Though start-up culture is a delusional, discriminatory bro-fest in many was, one aspect that I like about it is that there is little to no concept of “paying your dues.”
I know this first-hand — I worked for a start-up briefly in the late 90s.
I saw a promising job ad online and applied with no real hope of getting a call-back. But I did get that call and according to them, “blew them away” with my writing sample — so much so that they didn’t believe someone could compose something so polished so quickly. They had me draft another sample in person right in front of them, which luckily for me turned out even better than the first.
I was hired on the spot with the title “lead writer.” I had just turned twenty-three years old. I had no college degree, and though I had been a photojournalist for five years already I’d never been lead writer anywhere.
This was a fairly well-capitalized startup and my compensation was large. It wasn’t one of those “make crap for pay and it’ll be all in stock later, *wink, wink*” deals. They were not exploiting me; I would not equal my earnings there for another 15 years in my workaday career.
And of course here is no chance at all that I’d’ve been hired at any other “established” company for a similar role or with similar pay, no matter how great my writing skills. I had not paid my dues, you see, so no matter how good I am (and I was and am very good), my merit means nothing to most companies.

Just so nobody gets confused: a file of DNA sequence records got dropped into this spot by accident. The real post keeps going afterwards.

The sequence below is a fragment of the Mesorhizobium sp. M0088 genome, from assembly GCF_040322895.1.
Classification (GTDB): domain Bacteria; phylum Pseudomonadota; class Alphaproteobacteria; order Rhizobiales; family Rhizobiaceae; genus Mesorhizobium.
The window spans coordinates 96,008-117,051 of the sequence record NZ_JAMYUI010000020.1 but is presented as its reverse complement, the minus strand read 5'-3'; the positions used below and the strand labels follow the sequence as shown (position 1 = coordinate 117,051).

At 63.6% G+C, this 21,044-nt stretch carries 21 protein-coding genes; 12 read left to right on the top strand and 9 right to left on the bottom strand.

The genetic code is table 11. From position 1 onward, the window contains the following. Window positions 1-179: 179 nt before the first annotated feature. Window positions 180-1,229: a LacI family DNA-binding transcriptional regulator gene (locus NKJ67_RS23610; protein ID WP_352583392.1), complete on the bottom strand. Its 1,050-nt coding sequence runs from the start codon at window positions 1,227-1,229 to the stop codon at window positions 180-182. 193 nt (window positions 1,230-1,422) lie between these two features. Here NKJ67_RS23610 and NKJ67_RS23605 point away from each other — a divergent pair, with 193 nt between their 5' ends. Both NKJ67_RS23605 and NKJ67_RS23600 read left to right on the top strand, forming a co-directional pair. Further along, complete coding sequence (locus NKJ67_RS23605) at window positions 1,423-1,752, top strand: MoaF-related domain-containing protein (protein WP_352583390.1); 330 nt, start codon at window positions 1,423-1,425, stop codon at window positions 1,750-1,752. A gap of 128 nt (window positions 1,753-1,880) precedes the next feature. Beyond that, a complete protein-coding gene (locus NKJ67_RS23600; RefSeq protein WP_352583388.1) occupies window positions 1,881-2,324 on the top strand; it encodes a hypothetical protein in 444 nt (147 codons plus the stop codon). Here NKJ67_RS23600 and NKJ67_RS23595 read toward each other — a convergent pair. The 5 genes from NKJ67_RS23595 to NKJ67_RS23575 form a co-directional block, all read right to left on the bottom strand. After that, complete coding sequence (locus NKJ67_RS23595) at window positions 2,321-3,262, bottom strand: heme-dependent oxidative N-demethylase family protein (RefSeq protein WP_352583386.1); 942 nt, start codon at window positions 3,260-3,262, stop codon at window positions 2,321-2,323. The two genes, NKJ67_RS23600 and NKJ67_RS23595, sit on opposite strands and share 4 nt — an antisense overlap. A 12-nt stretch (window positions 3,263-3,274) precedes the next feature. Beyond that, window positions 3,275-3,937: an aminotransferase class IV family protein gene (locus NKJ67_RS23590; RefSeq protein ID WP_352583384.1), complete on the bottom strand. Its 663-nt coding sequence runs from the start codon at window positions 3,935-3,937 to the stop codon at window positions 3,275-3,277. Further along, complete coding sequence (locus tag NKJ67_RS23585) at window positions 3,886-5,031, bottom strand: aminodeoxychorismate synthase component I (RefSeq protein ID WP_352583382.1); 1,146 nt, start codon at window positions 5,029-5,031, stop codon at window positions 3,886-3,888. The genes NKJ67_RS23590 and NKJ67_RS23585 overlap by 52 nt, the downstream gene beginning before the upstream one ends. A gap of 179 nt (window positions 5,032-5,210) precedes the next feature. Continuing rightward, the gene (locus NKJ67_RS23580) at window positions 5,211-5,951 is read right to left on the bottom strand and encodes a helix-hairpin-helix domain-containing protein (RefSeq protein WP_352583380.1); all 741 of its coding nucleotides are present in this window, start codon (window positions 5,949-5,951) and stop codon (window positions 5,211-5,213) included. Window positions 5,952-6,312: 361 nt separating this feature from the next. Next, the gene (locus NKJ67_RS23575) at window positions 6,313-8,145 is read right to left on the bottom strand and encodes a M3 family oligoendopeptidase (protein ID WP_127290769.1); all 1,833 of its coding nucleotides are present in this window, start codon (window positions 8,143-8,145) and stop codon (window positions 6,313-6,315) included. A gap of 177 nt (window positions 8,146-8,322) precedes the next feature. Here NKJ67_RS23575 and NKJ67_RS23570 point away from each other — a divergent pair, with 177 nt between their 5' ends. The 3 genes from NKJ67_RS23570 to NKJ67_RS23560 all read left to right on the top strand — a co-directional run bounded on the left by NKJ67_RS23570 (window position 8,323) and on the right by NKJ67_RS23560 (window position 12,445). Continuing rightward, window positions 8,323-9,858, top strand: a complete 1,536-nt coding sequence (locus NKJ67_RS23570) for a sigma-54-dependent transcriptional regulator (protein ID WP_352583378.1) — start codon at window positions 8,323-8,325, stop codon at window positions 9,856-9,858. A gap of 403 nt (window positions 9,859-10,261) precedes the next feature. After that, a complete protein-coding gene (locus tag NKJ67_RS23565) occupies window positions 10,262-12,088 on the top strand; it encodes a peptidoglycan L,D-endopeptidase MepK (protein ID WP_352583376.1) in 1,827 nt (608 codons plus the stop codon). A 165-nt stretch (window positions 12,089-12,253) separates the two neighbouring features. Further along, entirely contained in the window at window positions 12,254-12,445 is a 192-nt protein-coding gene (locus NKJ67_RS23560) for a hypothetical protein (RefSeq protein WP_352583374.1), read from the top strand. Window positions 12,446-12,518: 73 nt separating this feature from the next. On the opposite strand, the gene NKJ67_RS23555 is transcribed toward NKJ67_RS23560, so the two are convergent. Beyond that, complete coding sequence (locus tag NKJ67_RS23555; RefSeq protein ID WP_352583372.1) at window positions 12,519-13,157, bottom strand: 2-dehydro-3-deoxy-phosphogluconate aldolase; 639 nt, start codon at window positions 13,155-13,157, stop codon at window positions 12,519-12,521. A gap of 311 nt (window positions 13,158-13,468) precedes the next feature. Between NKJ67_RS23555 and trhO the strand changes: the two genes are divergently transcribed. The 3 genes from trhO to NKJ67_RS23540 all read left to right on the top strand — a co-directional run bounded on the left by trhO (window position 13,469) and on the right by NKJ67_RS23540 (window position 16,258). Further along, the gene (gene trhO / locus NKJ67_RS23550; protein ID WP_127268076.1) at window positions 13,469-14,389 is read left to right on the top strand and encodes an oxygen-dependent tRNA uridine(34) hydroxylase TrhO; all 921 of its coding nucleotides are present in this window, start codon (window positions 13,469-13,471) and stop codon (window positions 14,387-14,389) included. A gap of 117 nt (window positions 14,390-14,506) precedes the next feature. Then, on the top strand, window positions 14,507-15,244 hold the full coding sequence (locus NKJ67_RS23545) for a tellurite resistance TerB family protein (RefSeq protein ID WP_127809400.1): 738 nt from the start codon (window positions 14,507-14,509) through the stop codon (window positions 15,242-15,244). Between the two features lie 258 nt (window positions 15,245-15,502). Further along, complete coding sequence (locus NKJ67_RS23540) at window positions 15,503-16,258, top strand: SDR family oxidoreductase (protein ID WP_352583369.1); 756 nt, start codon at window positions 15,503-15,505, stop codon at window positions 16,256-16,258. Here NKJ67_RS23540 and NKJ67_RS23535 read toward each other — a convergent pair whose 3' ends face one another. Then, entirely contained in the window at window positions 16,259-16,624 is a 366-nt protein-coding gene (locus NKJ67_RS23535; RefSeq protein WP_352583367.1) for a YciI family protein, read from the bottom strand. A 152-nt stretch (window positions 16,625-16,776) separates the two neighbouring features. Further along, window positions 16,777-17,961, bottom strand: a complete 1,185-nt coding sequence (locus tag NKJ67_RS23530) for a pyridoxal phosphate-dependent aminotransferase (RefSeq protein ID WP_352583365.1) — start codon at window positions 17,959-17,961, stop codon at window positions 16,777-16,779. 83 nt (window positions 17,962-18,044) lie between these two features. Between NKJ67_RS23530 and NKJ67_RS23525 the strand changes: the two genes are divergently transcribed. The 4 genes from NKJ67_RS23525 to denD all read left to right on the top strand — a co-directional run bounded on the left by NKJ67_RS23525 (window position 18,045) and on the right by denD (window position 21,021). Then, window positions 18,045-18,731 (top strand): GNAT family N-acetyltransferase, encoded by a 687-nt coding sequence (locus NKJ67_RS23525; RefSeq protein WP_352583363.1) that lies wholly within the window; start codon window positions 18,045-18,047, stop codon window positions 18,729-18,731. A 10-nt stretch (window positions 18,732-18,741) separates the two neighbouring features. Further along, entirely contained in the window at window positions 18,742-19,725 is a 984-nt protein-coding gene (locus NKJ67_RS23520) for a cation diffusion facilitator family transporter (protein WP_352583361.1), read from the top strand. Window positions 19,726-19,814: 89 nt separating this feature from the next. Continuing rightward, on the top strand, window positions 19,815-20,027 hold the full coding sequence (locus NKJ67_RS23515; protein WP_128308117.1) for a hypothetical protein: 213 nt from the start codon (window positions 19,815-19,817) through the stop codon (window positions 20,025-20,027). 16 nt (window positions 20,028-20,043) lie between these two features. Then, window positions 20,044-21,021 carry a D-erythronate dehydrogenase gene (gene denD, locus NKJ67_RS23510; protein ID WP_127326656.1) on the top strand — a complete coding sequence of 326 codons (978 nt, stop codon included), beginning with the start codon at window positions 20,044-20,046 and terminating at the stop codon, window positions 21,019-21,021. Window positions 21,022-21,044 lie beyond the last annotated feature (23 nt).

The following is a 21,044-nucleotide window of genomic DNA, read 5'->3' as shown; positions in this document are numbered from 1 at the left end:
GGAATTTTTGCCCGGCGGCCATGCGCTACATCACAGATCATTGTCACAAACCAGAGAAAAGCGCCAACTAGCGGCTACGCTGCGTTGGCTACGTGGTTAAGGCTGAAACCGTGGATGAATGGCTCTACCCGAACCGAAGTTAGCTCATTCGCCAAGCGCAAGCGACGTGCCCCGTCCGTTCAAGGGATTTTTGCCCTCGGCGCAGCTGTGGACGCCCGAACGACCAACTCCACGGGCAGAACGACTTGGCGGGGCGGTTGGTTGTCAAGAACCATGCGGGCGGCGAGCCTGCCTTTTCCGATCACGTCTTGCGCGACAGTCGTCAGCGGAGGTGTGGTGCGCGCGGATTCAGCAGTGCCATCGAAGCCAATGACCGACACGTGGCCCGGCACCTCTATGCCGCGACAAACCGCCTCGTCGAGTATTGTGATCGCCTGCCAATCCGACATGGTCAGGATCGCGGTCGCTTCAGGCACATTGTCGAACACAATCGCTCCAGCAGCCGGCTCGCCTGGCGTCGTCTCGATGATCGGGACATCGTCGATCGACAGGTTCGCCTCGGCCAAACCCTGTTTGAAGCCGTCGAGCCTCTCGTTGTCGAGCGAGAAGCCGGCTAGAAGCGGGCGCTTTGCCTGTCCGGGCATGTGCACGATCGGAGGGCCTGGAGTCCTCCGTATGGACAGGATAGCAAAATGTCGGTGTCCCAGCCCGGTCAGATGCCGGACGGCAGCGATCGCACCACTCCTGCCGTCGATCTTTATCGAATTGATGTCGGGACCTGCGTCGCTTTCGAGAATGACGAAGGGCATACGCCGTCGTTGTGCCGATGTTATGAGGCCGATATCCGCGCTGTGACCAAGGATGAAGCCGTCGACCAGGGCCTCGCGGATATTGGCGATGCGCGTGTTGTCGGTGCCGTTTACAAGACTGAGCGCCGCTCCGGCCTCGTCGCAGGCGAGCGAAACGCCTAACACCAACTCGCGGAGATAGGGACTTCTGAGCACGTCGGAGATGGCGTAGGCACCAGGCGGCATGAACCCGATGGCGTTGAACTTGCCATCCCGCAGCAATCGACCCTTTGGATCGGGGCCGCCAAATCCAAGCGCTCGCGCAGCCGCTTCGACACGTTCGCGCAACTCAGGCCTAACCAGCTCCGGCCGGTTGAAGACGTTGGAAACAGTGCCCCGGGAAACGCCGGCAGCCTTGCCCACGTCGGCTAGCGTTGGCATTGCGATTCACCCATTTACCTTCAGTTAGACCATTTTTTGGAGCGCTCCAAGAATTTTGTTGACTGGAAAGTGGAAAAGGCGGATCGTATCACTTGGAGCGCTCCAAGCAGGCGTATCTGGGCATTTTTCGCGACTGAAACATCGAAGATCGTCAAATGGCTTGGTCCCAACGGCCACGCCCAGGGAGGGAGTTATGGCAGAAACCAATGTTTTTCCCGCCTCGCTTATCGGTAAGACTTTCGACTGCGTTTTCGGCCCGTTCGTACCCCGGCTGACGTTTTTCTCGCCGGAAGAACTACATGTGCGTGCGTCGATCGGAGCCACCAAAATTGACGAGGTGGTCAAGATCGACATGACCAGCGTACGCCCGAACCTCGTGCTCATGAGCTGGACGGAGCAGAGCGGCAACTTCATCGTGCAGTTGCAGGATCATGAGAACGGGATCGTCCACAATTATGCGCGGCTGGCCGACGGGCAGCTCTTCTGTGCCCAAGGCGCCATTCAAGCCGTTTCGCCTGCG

Though start-ups aren’t actually a meritocracy, at least the idea of that makes a difference sometimes.
But alas the start-up wanted me to move to Minneapolis (not stated when I accepted the job), which I had absolutely no intention of doing so I left after less than six months.
The whole idea of “paying your dues” means that the mediocre leverage time in place to advance, while the better people are shunted to the side (or self-shunt out of frustration).
This leads to “bozo explosion” in many companies.
No, start-ups aren’t perfect. But only a start-up would’ve (and did) hire someone fresh out of the army with no college degree in a lead writer role. I was great in the role, too, but certainly was not moving to Minneapolis for any amount of money or fancy title.
As for the start-up, it had a poor grasp on the direction the fast-changing internet was heading and went out of business two years later.